Imagine you’re in a group dedicated to public welfare. Opponents mount a campaign to discredit your most prominent figure, Alex, and your group, with false claims and nasty comments on Facebook pages, doctored pictures on Instagram, and a webpage with a “Hall of shame” listing Alex’s personal details and contact information, inviting harassment. Your website is hacked and your Wikipedia page is edited to put your group in an unfavourable light.
It sounds horrible, and it is. Before doing anything, it’s worth thinking through options, examining each type of attack and choosing the most effective option.
For some attacks, it’s easier and safer to do nothing. If nasty comments are on an obscure Facebook page, responding to them might only draw more attention to them. Fake videos may be unbelievable. If your reputation is sufficiently strong, you may not need to worry. Remember that you will probably think negative comments and images are more significant than they seem to others.
In some cases, you can reply in the same forum, or another one. Prepare a careful comment and post it in the same place, or another one, or send it to your supporters. What sort of comment? It might be better to focus attention on your positives and not spend too much time countering hostile comments. Often, readers don’t have the time or interest to get to the bottom of disputes: “they said – we said.” Instead, they will be influenced by the style of the comments. If you come across as calm, sensible, coherent and generous, this can be more effective than an angry rebuttal.
You’re aware that your attackers are hypocrites, are being funded by a notorious source, and have a long record of discreditable behaviour. Instead of defending against false claims, you can try to discredit the attackers, exposing their agendas and methods.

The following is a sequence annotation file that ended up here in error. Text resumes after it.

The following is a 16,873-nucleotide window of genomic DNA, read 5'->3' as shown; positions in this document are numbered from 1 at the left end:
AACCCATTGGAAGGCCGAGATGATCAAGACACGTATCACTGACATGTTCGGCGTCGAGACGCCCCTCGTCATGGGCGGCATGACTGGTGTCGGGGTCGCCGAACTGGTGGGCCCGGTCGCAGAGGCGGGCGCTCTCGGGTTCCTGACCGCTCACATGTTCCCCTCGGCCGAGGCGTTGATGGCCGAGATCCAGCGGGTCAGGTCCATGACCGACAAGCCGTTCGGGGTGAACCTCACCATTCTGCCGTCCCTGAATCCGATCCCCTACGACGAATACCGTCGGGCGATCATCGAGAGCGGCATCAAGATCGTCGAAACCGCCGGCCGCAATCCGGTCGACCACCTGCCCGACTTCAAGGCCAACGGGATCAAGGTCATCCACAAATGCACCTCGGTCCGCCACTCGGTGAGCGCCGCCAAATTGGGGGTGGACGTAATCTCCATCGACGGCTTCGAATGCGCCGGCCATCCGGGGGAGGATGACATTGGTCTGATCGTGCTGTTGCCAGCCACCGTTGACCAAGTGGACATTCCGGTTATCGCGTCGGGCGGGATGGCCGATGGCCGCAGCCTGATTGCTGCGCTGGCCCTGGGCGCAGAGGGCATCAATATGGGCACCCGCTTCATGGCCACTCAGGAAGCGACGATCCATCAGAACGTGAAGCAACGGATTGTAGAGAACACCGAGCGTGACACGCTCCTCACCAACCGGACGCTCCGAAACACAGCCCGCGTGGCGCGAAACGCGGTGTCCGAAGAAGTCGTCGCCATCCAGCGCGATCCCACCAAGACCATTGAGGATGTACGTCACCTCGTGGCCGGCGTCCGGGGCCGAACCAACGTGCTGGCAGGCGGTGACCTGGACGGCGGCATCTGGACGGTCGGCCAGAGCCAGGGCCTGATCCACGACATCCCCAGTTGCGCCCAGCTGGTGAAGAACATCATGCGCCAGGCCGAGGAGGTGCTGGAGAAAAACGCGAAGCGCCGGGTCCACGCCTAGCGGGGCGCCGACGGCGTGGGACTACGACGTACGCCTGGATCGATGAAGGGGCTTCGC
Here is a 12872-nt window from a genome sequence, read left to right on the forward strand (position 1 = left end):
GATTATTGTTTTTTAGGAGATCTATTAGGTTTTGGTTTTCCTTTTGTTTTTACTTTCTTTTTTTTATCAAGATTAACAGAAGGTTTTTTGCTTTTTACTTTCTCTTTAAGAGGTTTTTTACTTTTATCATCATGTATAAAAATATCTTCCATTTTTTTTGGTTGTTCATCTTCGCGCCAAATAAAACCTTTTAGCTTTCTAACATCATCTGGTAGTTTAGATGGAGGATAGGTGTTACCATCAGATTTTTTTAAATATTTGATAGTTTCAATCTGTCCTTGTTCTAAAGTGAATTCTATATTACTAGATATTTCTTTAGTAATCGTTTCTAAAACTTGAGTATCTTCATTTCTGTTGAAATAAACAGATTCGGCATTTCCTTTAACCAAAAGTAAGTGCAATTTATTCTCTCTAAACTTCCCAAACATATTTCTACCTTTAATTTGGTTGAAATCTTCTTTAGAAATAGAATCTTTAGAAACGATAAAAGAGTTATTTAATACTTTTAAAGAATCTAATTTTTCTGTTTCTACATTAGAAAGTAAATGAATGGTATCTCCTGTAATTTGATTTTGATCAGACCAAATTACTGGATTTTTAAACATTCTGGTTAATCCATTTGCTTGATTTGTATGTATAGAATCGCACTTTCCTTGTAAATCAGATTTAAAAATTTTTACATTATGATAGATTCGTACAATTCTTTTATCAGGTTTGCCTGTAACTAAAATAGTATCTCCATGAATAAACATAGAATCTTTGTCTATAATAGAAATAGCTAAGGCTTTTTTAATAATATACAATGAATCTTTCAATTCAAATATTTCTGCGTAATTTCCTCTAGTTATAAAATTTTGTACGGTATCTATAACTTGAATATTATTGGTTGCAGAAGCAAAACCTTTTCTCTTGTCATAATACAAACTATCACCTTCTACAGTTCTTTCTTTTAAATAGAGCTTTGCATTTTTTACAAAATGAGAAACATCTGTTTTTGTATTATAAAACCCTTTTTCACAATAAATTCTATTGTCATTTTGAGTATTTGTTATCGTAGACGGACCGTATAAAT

Sometimes this can work wonders. It’s also risky, because it might lead to more abusive exchanges.
It’s the obvious option: make a complaint to someone in authority. It might be a tech company like Facebook, an Internet service provider or a government agency. You can ask them to take down offending posts, photos and videos, cut off service to offenders or in some other way stop the abuse.
The trouble is getting a response. The history of tech company responses to obvious violations of rules, such as sending death threats, is that usually nothing much is done. The company may consider the comments about you and your group “acceptable.”
There’s another problem. Even if you get some action from authorities, the attackers might just pop up somewhere else, using different names. In fact, after they learn what you’ve done to try to stop them, they might become more careful — and more persistent. Furthermore, they might start claiming you’re a censor.
Take legal action
You can sue for defamation. Good luck, because you’ll need it. Sometimes you can’t even identify the attackers. Even if you can, legal processes are slow and expensive, and most cases are settled out of court. If, by unlikely chance, you have some success in court, attackers can continue their assault, being extra careful to remain anonymous.